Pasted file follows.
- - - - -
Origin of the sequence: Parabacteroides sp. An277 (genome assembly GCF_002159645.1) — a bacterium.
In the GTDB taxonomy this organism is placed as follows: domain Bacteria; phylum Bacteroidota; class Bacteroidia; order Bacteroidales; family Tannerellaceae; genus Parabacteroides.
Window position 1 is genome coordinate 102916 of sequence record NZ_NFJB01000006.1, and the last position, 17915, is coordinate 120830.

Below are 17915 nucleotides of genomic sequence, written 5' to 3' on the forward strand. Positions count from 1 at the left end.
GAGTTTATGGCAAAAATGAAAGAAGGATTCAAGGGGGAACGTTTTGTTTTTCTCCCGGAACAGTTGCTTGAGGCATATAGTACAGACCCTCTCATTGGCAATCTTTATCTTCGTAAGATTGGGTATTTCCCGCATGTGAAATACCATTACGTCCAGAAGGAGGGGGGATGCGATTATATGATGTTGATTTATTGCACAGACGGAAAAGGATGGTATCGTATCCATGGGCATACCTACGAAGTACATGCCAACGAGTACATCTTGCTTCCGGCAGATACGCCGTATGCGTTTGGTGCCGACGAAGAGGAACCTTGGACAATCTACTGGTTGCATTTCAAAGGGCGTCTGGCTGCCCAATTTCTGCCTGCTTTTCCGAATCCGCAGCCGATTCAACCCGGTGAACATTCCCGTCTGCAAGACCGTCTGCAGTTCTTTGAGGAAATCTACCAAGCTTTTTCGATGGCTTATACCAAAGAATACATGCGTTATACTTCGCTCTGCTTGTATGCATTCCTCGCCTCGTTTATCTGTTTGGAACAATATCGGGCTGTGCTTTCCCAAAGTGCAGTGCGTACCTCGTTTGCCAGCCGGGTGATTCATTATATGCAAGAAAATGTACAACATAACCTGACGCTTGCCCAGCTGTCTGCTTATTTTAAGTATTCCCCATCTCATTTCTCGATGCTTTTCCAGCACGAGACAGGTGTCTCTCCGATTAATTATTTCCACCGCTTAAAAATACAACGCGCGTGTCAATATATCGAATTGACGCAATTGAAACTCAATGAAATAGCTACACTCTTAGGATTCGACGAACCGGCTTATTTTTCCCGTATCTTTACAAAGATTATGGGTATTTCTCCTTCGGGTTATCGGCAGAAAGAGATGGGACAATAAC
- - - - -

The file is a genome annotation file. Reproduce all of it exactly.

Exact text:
Origin of the sequence: Parabacteroides sp. An277 (genome assembly GCF_002159645.1) — a bacterium.
In the GTDB taxonomy this organism is placed as follows: domain Bacteria; phylum Bacteroidota; class Bacteroidia; order Bacteroidales; family Tannerellaceae; genus Parabacteroides.
Window position 1 is genome coordinate 102916 of sequence record NZ_NFJB01000006.1, and the last position, 17915, is coordinate 120830.

Below are 17915 nucleotides of genomic sequence, written 5' to 3' on the forward strand. Positions count from 1 at the left end.
GAGTTTATGGCAAAAATGAAAGAAGGATTCAAGGGGGAACGTTTTGTTTTTCTCCCGGAACAGTTGCTTGAGGCATATAGTACAGACCCTCTCATTGGCAATCTTTATCTTCGTAAGATTGGGTATTTCCCGCATGTGAAATACCATTACGTCCAGAAGGAGGGGGGATGCGATTATATGATGTTGATTTATTGCACAGACGGAAAAGGATGGTATCGTATCCATGGGCATACCTACGAAGTACATGCCAACGAGTACATCTTGCTTCCGGCAGATACGCCGTATGCGTTTGGTGCCGACGAAGAGGAACCTTGGACAATCTACTGGTTGCATTTCAAAGGGCGTCTGGCTGCCCAATTTCTGCCTGCTTTTCCGAATCCGCAGCCGATTCAACCCGGTGAACATTCCCGTCTGCAAGACCGTCTGCAGTTCTTTGAGGAAATCTACCAAGCTTTTTCGATGGCTTATACCAAAGAATACATGCGTTATACTTCGCTCTGCTTGTATGCATTCCTCGCCTCGTTTATCTGTTTGGAACAATATCGGGCTGTGCTTTCCCAAAGTGCAGTGCGTACCTCGTTTGCCAGCCGGGTGATTCATTATATGCAAGAAAATGTACAACATAACCTGACGCTTGCCCAGCTGTCTGCTTATTTTAAGTATTCCCCATCTCATTTCTCGATGCTTTTCCAGCACGAGACAGGTGTCTCTCCGATTAATTATTTCCACCGCTTAAAAATACAACGCGCGTGTCAATATATCGAATTGACGCAATTGAAACTCAATGAAATAGCTACACTCTTAGGATTCGACGAACCGGCTTATTTTTCCCGTATCTTTACAAAGATTATGGGTATTTCTCCTTCGGGTTATCGGCAGAAAGAGATGGGACAATAAC